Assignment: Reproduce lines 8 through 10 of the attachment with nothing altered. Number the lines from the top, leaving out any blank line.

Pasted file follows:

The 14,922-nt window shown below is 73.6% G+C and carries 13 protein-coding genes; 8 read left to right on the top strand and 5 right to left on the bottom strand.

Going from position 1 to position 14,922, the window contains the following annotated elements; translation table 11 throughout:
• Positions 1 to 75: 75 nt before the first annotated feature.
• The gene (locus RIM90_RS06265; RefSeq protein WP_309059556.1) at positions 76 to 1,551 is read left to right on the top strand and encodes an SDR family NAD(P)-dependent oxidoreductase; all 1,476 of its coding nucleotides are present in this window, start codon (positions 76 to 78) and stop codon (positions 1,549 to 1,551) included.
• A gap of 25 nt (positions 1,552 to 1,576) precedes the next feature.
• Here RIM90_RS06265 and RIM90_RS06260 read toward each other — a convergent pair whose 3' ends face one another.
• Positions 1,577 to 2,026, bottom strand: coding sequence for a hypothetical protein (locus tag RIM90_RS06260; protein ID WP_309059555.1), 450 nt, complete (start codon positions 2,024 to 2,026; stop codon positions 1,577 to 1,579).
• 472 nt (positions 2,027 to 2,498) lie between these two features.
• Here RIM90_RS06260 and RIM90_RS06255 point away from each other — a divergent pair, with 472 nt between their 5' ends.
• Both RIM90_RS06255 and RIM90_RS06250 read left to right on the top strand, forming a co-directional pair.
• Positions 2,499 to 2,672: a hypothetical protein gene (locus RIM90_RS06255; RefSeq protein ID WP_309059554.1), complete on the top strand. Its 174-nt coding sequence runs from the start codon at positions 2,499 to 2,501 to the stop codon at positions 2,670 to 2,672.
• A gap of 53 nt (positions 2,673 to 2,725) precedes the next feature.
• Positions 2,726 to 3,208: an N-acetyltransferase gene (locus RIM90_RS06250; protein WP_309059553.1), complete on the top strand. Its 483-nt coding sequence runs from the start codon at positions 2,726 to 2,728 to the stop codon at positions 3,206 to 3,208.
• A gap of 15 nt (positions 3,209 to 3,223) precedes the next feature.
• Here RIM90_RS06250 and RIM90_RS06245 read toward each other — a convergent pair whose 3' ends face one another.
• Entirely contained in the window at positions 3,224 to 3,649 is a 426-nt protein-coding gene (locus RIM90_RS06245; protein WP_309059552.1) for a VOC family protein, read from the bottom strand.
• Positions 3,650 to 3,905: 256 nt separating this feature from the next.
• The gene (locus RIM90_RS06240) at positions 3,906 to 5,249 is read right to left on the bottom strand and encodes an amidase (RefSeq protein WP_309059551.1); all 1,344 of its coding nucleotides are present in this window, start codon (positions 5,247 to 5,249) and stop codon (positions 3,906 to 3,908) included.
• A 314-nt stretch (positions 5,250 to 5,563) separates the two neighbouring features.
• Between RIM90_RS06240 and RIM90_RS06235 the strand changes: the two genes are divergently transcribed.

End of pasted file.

• 472 nt (positions 2,027 to 2,498) lie between these two features.
• Here RIM90_RS06260 and RIM90_RS06255 point away from each other — a divergent pair, with 472 nt between their 5' ends.
• Both RIM90_RS06255 and RIM90_RS06250 read left to right on the top strand, forming a co-directional pair.